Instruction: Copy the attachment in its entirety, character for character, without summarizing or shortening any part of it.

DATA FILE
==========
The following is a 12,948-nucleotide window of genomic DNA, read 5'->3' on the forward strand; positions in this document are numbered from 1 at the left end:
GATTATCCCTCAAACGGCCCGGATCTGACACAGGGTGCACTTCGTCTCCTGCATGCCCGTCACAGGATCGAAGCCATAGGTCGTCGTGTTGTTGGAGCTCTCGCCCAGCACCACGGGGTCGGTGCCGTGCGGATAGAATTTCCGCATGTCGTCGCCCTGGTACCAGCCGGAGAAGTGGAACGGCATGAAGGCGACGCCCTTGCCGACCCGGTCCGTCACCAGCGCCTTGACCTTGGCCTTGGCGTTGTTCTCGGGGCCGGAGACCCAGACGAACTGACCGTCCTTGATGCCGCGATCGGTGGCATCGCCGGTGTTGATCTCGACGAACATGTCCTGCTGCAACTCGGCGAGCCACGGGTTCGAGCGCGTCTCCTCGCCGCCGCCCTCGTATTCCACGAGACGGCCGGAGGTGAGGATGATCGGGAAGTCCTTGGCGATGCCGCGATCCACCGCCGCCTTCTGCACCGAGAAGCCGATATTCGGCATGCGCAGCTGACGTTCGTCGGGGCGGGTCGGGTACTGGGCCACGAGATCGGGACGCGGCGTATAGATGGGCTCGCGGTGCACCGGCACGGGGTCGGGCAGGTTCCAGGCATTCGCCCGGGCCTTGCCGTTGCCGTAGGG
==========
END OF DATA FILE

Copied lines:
The following is a 12,948-nucleotide window of genomic DNA, read 5'->3' on the forward strand; positions in this document are numbered from 1 at the left end:
GATTATCCCTCAAACGGCCCGGATCTGACACAGGGTGCACTTCGTCTCCTGCATGCCCGTCACAGGATCGAAGCCATAGGTCGTCGTGTTGTTGGAGCTCTCGCCCAGCACCACGGGGTCGGTGCCGTGCGGATAGAATTTCCGCATGTCGTCGCCCTGGTACCAGCCGGAGAAGTGGAACGGCATGAAGGCGACGCCCTTGCCGACCCGGTCCGTCACCAGCGCCTTGACCTTGGCCTTGGCGTTGTTCTCGGGGCCGGAGACCCAGACGAACTGACCGTCCTTGATGCCGCGATCGGTGGCATCGCCGGTGTTGATCTCGACGAACATGTCCTGCTGCAACTCGGCGAGCCACGGGTTCGAGCGCGTCTCCTCGCCGCCGCCCTCGTATTCCACGAGACGGCCGGAGGTGAGGATGATCGGGAAGTCCTTGGCGATGCCGCGATCCACCGCCGCCTTCTGCACCGAGAAGCCGATATTCGGCATGCGCAGCTGACGTTCGTCGGGGCGGGTCGGGTACTGGGCCACGAGATCGGGACGCGGCGTATAGATGGGCTCGCGGTGCACCGGCACGGGGTCGGGCAGGTTCCAGGCATTCGCCCGGGCCTTGCCGTTGCCGTAGGG